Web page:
Nevertheless, every knight is first-and-foremost a warrior, and whether he is a baron or a hedge knight, when the call to arms comes, every single one will fight with strength, skill and honour, for lord, land and the Lady.
Stats and equipment: As per armybook

Foot knights
Every knight prefers to fight on horseback. Quickly moving into contact with the enemy, scattering them before you. Far removed from the mud and the blood and sweat of the common man. Also, walking around in heavy armour will eventually tire even the most fit knight.
Nevertheless, knights are first-and-foremost warriors, and if the situation requires it they will get of their horses and fight on foot. Also, sometimes a knight is unlucky enough to have its horse shot from under him and not have a replacement ready. A horse is an expensive and valuable resource after all. In this case too the knight will have to do battle on his own legs.
Whatever the reason, knights fighting on foot form their own units. They are nobles and do not mix with low-born infantry. Their armour and skill makes them great heavy infantry and combined with knightly chivalry often means that they form up on the most dangerous parts of the battleline, storming walls or dueling it out with other worthy warriors on foot.
Stats and equipment: As knights-of-the-realm, without warhorse and lance
Buckler
Sometimes a footknight fights with a buckler instead of a proper shield. A buckler is a small shield held in the left hand. It's to small to protect one from missiles, but when used in tandem with a sword, it can parry many blows. Moreover, the buckler is solid enough to be used as a massive iron fist
A buckler counts as an additional close combat weapon that also allows a parry save. +X points/model

quantumcollider
23-09-2011, 22:19
Knights Errant
Every decent young Bretonninan noble dreams of one day being dubbed a knight-of-the-realm. And his education is started at young age, when he is sent to another nobles household to serve as a page to learn the ways of chivalry and coutesey. As a young man he will serve his master as a squire, attending to his weapons and armour while learing the ways of sword and lance. When his master decides him to be ready, fully versed in the arts of war, chivalry and courtly manner, he will be dubbed a knight.
However, many lord's insist upon one final test of strength and character, where the young squire must perform a task of quest. This could be escorting a lady through dangerous terrain, lead a group of men-at-arms to flush out some bandits or kill a dangerous beast stalking his lord's land. He then has become a Knight Errant.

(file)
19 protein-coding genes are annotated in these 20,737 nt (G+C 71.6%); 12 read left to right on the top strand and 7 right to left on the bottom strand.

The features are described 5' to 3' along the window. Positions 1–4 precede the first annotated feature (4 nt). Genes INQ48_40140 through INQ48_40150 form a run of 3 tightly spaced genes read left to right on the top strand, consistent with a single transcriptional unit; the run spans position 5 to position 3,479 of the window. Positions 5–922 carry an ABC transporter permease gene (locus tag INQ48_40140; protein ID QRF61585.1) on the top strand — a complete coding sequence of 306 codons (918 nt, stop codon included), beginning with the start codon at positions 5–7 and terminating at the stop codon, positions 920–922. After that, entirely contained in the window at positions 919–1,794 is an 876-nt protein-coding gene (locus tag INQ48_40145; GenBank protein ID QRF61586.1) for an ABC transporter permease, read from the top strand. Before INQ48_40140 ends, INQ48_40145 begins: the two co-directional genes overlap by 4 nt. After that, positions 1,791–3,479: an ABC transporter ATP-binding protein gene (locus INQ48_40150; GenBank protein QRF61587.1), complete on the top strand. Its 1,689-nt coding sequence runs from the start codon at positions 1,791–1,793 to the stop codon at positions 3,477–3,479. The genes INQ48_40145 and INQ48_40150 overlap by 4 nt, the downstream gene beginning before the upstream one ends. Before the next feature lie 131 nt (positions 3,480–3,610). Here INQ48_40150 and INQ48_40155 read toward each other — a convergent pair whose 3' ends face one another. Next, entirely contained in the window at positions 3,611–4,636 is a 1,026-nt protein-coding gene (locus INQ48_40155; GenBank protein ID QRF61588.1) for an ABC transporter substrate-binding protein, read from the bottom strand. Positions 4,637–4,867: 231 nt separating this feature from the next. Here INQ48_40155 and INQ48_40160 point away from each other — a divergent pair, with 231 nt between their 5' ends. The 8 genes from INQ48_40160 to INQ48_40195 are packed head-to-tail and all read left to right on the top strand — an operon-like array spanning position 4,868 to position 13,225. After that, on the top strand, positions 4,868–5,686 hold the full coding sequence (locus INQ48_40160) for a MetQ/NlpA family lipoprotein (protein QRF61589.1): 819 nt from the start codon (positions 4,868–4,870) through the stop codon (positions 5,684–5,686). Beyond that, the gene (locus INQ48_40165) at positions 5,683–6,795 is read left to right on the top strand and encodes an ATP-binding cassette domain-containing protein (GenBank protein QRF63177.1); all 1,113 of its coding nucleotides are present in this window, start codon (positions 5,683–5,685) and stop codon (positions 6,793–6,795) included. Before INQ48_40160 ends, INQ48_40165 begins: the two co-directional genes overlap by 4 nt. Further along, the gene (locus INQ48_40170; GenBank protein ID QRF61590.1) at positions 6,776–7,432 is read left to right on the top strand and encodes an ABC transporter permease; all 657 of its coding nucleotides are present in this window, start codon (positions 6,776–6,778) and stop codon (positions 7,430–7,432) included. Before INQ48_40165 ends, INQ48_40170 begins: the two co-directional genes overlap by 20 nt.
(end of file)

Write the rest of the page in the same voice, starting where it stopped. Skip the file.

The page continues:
During times of war, lord's often bring along a group of young men to serve as Knights Errant, clad in cheap surplus armour of their lord, who will learn the final skills in the crucible of battle itself while strengthening the army. These young men then to be brash, overconfident and often hard to control, their impetuousness making them charge of where cooler heads would have waited.
Knights Errant do not have a formal leadership, but are usually lead by the oldest or the son of the highest ranking lord. They are often lead by a Gallant, or Knight-Bachelor. These young men have proven their valor before, earning the right to be dubbed. However, the reality might have been that they simply cannot afford their own horse, sword and armour yet. So they remain a Knight Errant, hoping to gain enough honour that a lord may take him in his sevice or even grant him a patch of land.
When a lord wants to bring as many knights to a battle he can muster, he can declare a War of Errantry. Every squire in the lord's household and of every one of his vassals will have the right to answer the call to war. Obliged by ancient degree, their masters will give them the horse, weapons and armour he requires and join the declaring overlord and his army on the field of battle as a Knight Errant. Those who survive the war will be dubbed Knight-of-the-realm, and it is also a good way to gain honour and perhaps even earn a manor to call their own. When the king himself call for an Errantry War, young man from all over Bretonia will gather en masse to answer the call of war. This is done sparingly, since when the battle goes ill, a whole generation of Bretonnia's finest will be in peril.
Stats and equipment: As per armybook
Knight's vow
Impetuous: as per armybook:
Cheap armour: The armour that Knight Errant wear is supplied by their lord, who usually gives them some cheap hand-me-downs from a dark corner of the armoury. As such, their quality is not great...
All missile attacks against this unit count as Armour Piercing

special:
Questing Knights
Every knight in Bretonnia worships the Lady. To what extent differs for each individual. Some are very pious, their every action guided by their desire to honour the Lady. Others pay only lipservice, not overly concerned what their godess might think of one mere mortal. Some follow all the rites and rituals, yet their actions go against everything the Lady and Chivalry stand for.